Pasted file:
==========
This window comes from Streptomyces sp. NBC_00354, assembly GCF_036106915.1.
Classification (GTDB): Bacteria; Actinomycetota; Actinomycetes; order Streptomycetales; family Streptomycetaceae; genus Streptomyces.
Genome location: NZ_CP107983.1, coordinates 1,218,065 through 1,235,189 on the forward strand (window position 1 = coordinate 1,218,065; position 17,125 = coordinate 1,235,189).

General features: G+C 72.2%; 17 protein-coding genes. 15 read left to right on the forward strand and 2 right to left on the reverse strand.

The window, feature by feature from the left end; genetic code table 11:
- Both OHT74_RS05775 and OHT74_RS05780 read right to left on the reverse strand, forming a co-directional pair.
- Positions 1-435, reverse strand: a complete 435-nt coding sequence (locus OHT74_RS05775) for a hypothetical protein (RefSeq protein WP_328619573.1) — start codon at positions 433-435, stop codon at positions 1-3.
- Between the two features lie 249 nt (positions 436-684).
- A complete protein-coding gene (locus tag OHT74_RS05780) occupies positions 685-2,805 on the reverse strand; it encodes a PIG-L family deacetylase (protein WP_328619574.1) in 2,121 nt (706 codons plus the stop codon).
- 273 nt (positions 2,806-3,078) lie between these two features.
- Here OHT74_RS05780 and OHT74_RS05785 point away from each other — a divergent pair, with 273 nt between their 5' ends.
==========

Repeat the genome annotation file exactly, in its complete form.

This window comes from Streptomyces sp. NBC_00354, assembly GCF_036106915.1.
Classification (GTDB): Bacteria; Actinomycetota; Actinomycetes; order Streptomycetales; family Streptomycetaceae; genus Streptomyces.
Genome location: NZ_CP107983.1, coordinates 1,218,065 through 1,235,189 on the forward strand (window position 1 = coordinate 1,218,065; position 17,125 = coordinate 1,235,189).

General features: G+C 72.2%; 17 protein-coding genes. 15 read left to right on the forward strand and 2 right to left on the reverse strand.

The window, feature by feature from the left end; genetic code table 11:
- Both OHT74_RS05775 and OHT74_RS05780 read right to left on the reverse strand, forming a co-directional pair.
- Positions 1-435, reverse strand: a complete 435-nt coding sequence (locus OHT74_RS05775) for a hypothetical protein (RefSeq protein WP_328619573.1) — start codon at positions 433-435, stop codon at positions 1-3.
- Between the two features lie 249 nt (positions 436-684).
- A complete protein-coding gene (locus tag OHT74_RS05780) occupies positions 685-2,805 on the reverse strand; it encodes a PIG-L family deacetylase (protein WP_328619574.1) in 2,121 nt (706 codons plus the stop codon).
- 273 nt (positions 2,806-3,078) lie between these two features.
- Here OHT74_RS05780 and OHT74_RS05785 point away from each other — a divergent pair, with 273 nt between their 5' ends.